Evaluating your own ILOs [20]


Handout: Evaluating your own ILOs


Reflection

The best way to become familiar with well-structured intended learning outcomes is to look at good and bad ones! Spend some time reviewing other courses and programmes within your own institutions as well as others you can find on the web. Systematically go through and evaluate those ILOs.

Transcript:

When we start evaluating our own intended learning outcomes, to establish how well-structured they are, we have to think about whether or not we’re actually using the right domains. Whether we’re using the right verb structures. If we only use Bloom’s taxonomy, we’re going to be very limited in the kind of active verbs that we want to use to assess possibly quite a wide range of skills.

So, in this particular example, we’ve got a number of outcomes written at various different levels, that are intended to differentiate between the kind of affective domain skills versus the metacognitive domain skills. So, the affective skills are looking at people’s value propositions, the way they relate to social and cultural knowledge. And the epistemology of their knowledge development, their self-reflection around how they are coming to terms with what knowledge actually means, how it’s made how it relates to other things. So, if you look at the verbs that I’m using here, they’re quite different between these two domains, they will then point to very different types of assessment and ultimately to very different types of learning and teaching activities.

So, it’s worth sometimes playing around with different verb structures to work out actually what it is you want to assess the students’ to be able to do at the end of the course. Obviously, I’d like all of these to be reflected in all of your courses, but sometimes if you’ve got to make a choice deciding on which domain you’re gonna work within is a good first step.

Now another way of evaluating whether or not your outcomes are well structured is whether in fact, you can start moving either the subjects or the context or the verbs between them, and whether or not they still make sense.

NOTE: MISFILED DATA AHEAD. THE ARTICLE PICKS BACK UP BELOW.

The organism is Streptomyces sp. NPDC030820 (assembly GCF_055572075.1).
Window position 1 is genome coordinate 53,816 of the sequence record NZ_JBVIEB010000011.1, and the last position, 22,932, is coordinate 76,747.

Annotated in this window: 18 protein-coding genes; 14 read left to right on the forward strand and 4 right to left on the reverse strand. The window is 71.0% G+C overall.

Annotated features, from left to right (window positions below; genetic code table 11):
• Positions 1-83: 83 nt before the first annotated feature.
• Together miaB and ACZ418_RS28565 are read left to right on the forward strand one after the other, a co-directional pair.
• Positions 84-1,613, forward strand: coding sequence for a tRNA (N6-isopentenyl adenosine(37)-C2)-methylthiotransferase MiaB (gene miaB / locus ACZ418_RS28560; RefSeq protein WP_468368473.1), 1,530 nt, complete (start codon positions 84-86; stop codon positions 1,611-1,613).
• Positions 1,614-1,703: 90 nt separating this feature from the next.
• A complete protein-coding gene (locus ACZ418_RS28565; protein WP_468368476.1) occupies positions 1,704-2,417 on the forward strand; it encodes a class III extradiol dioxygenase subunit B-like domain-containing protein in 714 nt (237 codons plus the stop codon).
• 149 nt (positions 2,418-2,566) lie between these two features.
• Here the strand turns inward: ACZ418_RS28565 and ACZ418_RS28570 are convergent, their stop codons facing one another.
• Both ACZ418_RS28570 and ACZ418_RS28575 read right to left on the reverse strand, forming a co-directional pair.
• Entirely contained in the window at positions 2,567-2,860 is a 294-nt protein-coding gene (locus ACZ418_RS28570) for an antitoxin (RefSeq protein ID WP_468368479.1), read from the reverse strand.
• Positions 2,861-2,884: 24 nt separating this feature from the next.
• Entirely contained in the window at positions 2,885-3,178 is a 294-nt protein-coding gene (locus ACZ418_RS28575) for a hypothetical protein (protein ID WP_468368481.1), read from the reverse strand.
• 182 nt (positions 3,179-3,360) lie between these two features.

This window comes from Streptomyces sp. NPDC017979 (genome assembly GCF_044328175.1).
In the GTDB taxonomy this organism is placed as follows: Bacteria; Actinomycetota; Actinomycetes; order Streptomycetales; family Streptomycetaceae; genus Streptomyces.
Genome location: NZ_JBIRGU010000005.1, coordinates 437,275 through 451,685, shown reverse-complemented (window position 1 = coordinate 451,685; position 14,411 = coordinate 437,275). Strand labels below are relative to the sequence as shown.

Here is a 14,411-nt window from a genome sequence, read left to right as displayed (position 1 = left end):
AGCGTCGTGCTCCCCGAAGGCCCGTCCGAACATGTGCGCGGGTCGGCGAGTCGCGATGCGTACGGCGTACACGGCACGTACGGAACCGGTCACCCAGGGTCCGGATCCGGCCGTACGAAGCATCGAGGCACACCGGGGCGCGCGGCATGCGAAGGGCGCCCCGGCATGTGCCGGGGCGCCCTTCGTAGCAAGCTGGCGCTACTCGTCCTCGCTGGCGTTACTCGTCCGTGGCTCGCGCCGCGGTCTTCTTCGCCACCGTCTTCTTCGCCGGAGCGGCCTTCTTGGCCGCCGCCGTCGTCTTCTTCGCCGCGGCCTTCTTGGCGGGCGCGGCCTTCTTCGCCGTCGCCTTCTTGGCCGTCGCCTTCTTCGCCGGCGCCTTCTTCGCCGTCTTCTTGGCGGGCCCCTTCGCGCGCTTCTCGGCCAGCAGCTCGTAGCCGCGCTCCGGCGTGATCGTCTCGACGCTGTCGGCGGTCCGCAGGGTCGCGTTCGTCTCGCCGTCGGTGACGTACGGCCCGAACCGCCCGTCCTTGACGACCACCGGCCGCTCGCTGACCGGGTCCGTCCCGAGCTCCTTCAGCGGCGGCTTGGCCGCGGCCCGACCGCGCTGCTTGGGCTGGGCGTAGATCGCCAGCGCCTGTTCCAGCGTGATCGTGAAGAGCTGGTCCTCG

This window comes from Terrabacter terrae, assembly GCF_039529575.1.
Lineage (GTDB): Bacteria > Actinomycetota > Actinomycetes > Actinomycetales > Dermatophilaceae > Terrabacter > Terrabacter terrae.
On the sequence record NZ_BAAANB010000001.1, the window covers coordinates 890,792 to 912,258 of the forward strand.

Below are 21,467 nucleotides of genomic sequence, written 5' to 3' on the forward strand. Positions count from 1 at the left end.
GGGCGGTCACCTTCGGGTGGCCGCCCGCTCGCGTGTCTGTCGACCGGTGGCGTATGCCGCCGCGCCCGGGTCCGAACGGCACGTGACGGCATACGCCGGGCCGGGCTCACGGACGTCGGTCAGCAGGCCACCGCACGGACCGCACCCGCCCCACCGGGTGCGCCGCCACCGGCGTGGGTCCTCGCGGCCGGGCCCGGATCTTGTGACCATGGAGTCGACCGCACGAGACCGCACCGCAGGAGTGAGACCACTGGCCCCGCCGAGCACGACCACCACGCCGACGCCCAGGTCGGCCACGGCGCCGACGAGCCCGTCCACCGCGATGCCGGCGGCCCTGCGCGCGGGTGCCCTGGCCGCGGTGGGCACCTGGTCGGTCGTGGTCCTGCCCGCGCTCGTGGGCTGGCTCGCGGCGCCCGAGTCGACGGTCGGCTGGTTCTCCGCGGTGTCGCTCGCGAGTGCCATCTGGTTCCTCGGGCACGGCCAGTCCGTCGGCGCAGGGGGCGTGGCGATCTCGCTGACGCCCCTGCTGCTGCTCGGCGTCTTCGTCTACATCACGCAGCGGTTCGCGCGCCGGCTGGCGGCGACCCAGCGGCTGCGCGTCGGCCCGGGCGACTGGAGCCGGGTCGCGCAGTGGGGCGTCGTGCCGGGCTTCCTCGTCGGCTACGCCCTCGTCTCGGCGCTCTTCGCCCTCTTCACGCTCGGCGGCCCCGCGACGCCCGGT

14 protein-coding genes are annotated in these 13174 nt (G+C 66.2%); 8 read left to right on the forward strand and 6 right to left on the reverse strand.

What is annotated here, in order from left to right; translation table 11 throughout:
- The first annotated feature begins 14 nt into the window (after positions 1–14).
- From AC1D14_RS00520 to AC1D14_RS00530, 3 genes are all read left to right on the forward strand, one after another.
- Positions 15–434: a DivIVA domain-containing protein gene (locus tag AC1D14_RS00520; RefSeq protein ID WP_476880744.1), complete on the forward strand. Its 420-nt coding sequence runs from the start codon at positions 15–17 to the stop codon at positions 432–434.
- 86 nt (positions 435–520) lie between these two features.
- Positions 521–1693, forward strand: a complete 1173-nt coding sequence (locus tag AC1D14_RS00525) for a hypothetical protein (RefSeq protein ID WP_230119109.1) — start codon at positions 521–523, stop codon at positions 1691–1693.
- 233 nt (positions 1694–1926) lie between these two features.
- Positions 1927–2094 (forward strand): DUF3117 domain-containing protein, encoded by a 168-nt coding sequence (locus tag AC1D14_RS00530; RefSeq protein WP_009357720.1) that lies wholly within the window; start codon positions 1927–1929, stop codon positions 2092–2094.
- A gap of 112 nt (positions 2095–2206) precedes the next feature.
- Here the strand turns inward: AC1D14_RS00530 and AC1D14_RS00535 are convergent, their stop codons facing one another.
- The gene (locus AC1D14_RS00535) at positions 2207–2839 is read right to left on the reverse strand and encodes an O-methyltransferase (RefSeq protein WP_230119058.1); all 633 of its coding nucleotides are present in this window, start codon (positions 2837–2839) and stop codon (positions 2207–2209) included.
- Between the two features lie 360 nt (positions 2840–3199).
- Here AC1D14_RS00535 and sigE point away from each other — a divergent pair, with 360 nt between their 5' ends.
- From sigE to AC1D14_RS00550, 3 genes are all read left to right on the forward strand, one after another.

So, in this example, I’ve got a range of different outcomes from different disciplines. And I’d like to suggest that in some cases, not in all cases, but in some cases it will be possible to literally just reverse the context of the learning and see the outcome still makes complete sense. It’s a good check to make sure that we are not using compound verbs, that we’re not using unnecessary jargon, and that we are producing a well-structured three-part outcome.

So in this instance, I can switch from a ‘contemporary guidance in the financial services industry’ to a ‘notation system used in the financial industry’.  ‘Notation system’ might not be exactly the right language, and so I might want to go back and amend that. But I could take the ‘notation system used in the context of two recital pieces’ from a music degree and actually switch to that ‘being contemporary guidance in the context of two recital pieces’.

Now they’re not perfect, but it does demonstrate that I’ve at least isolated that context. It’s independent of the subject, the subject is not necessarily contingent on the context, and so it means that I can start moving things around a little bit. If you look at all of the others, you will see, most of them are entirely applicable. You can reverse them in each case. 

The one exception is the psychomotor domain, which is one of the most challenging domains to work with because it’s usually much more highly specialized and usually more highly specified. So, in this case, it wouldn’t make sense to have the ‘rehabilitation devices’ using in a ‘GIS drafted maps’, mapping system, for example, just because I don’t believe that geographical information systems need rehabilitation devices. And likewise, a range of ‘calibration point features in a typical clinical setting’ also doesn’t really make sense. So that would be the exception in the rule, but I think it does demonstrate that by looking at whether or not you can reverse contexts or reverse subjects. It just demonstrates whether or not you have a well-structured outcome. There will always be some rewording required when you start doing that obviously. 

Now, if we look at the domains themselves, we sometimes find that once we’ve written a good subject, we’ve got a good context, we may think that actually the nature of the verb maybe needs to change. And we can do a very similar thing. We can move the interpersonal context up and have that now run through, I’m going to let you read that on the screen. You will see that still makes complete sense. 

That was the original. / That’s the replacement. 

I think it still makes sense. Let’s see if it works the other way around so we, can we take the interpersonal and lift that? Can we take the cognitive and drop it down? Yes, we can. We can have a cognitive domain that says to ‘critique the robustness of opposing arguments’ or ‘critique institutional policies’. That’s equally sound. 

We can also do that between the affective and the metacognitive, in part, because they’re quite close. You can see that also works again. The psychomotor domain is the one that’s very often the hardest to use to exchange into other domains, which is one of the reasons why it’s a real challenge to write really good psychomotor outcomes.

The argument is if you have more structure, active verb, subject, context, it becomes more flexible, not less flexible.

 

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